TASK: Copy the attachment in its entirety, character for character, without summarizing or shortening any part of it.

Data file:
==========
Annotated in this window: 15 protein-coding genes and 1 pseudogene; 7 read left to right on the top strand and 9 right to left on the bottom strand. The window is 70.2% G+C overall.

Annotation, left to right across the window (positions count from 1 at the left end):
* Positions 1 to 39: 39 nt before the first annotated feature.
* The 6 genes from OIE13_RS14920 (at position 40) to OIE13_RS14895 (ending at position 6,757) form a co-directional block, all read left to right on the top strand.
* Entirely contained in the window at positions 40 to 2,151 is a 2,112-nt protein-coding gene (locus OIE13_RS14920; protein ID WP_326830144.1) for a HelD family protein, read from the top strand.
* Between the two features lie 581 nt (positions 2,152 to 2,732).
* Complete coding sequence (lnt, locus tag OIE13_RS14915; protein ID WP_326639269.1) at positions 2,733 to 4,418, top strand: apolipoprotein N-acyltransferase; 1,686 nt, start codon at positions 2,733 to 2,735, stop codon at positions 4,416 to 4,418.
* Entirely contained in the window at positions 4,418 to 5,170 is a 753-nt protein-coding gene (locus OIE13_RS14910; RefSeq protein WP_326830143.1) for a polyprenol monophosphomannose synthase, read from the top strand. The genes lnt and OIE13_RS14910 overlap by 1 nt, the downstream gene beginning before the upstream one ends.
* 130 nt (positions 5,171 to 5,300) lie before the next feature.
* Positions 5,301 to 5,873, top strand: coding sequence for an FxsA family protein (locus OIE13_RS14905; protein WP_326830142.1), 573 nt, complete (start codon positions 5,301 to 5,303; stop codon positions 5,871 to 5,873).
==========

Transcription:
Annotated in this window: 15 protein-coding genes and 1 pseudogene; 7 read left to right on the top strand and 9 right to left on the bottom strand. The window is 70.2% G+C overall.

Annotation, left to right across the window (positions count from 1 at the left end):
* Positions 1 to 39: 39 nt before the first annotated feature.
* The 6 genes from OIE13_RS14920 (at position 40) to OIE13_RS14895 (ending at position 6,757) form a co-directional block, all read left to right on the top strand.
* Entirely contained in the window at positions 40 to 2,151 is a 2,112-nt protein-coding gene (locus OIE13_RS14920; protein ID WP_326830144.1) for a HelD family protein, read from the top strand.
* Between the two features lie 581 nt (positions 2,152 to 2,732).
* Complete coding sequence (lnt, locus tag OIE13_RS14915; protein ID WP_326639269.1) at positions 2,733 to 4,418, top strand: apolipoprotein N-acyltransferase; 1,686 nt, start codon at positions 2,733 to 2,735, stop codon at positions 4,416 to 4,418.
* Entirely contained in the window at positions 4,418 to 5,170 is a 753-nt protein-coding gene (locus OIE13_RS14910; RefSeq protein WP_326830143.1) for a polyprenol monophosphomannose synthase, read from the top strand. The genes lnt and OIE13_RS14910 overlap by 1 nt, the downstream gene beginning before the upstream one ends.
* 130 nt (positions 5,171 to 5,300) lie before the next feature.
* Positions 5,301 to 5,873, top strand: coding sequence for an FxsA family protein (locus OIE13_RS14905; protein WP_326830142.1), 573 nt, complete (start codon positions 5,301 to 5,303; stop codon positions 5,871 to 5,873).